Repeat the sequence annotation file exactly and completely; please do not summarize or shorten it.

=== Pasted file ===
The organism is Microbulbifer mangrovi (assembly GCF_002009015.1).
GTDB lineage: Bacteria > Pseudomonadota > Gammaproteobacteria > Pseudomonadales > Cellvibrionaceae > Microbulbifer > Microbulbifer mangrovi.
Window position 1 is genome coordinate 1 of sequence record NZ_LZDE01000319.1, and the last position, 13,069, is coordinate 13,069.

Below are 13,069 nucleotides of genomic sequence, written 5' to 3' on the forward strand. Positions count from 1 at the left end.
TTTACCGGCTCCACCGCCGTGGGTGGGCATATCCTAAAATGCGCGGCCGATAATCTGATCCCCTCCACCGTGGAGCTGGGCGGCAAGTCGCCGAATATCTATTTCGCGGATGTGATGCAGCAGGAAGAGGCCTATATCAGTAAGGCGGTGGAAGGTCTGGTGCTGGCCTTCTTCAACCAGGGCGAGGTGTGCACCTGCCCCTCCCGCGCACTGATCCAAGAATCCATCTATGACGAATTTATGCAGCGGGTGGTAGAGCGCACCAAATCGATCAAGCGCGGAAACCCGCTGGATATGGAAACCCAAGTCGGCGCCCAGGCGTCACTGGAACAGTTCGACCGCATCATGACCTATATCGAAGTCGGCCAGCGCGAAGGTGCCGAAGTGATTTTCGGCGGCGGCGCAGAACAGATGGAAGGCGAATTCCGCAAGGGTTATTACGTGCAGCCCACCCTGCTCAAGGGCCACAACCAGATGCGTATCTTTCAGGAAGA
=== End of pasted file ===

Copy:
The organism is Microbulbifer mangrovi (assembly GCF_002009015.1).
GTDB lineage: Bacteria > Pseudomonadota > Gammaproteobacteria > Pseudomonadales > Cellvibrionaceae > Microbulbifer > Microbulbifer mangrovi.
Window position 1 is genome coordinate 1 of sequence record NZ_LZDE01000319.1, and the last position, 13,069, is coordinate 13,069.

Below are 13,069 nucleotides of genomic sequence, written 5' to 3' on the forward strand. Positions count from 1 at the left end.
TTTACCGGCTCCACCGCCGTGGGTGGGCATATCCTAAAATGCGCGGCCGATAATCTGATCCCCTCCACCGTGGAGCTGGGCGGCAAGTCGCCGAATATCTATTTCGCGGATGTGATGCAGCAGGAAGAGGCCTATATCAGTAAGGCGGTGGAAGGTCTGGTGCTGGCCTTCTTCAACCAGGGCGAGGTGTGCACCTGCCCCTCCCGCGCACTGATCCAAGAATCCATCTATGACGAATTTATGCAGCGGGTGGTAGAGCGCACCAAATCGATCAAGCGCGGAAACCCGCTGGATATGGAAACCCAAGTCGGCGCCCAGGCGTCACTGGAACAGTTCGACCGCATCATGACCTATATCGAAGTCGGCCAGCGCGAAGGTGCCGAAGTGATTTTCGGCGGCGGCGCAGAACAGATGGAAGGCGAATTCCGCAAGGGTTATTACGTGCAGCCCACCCTGCTCAAGGGCCACAACCAGATGCGTATCTTTCAGGAAGA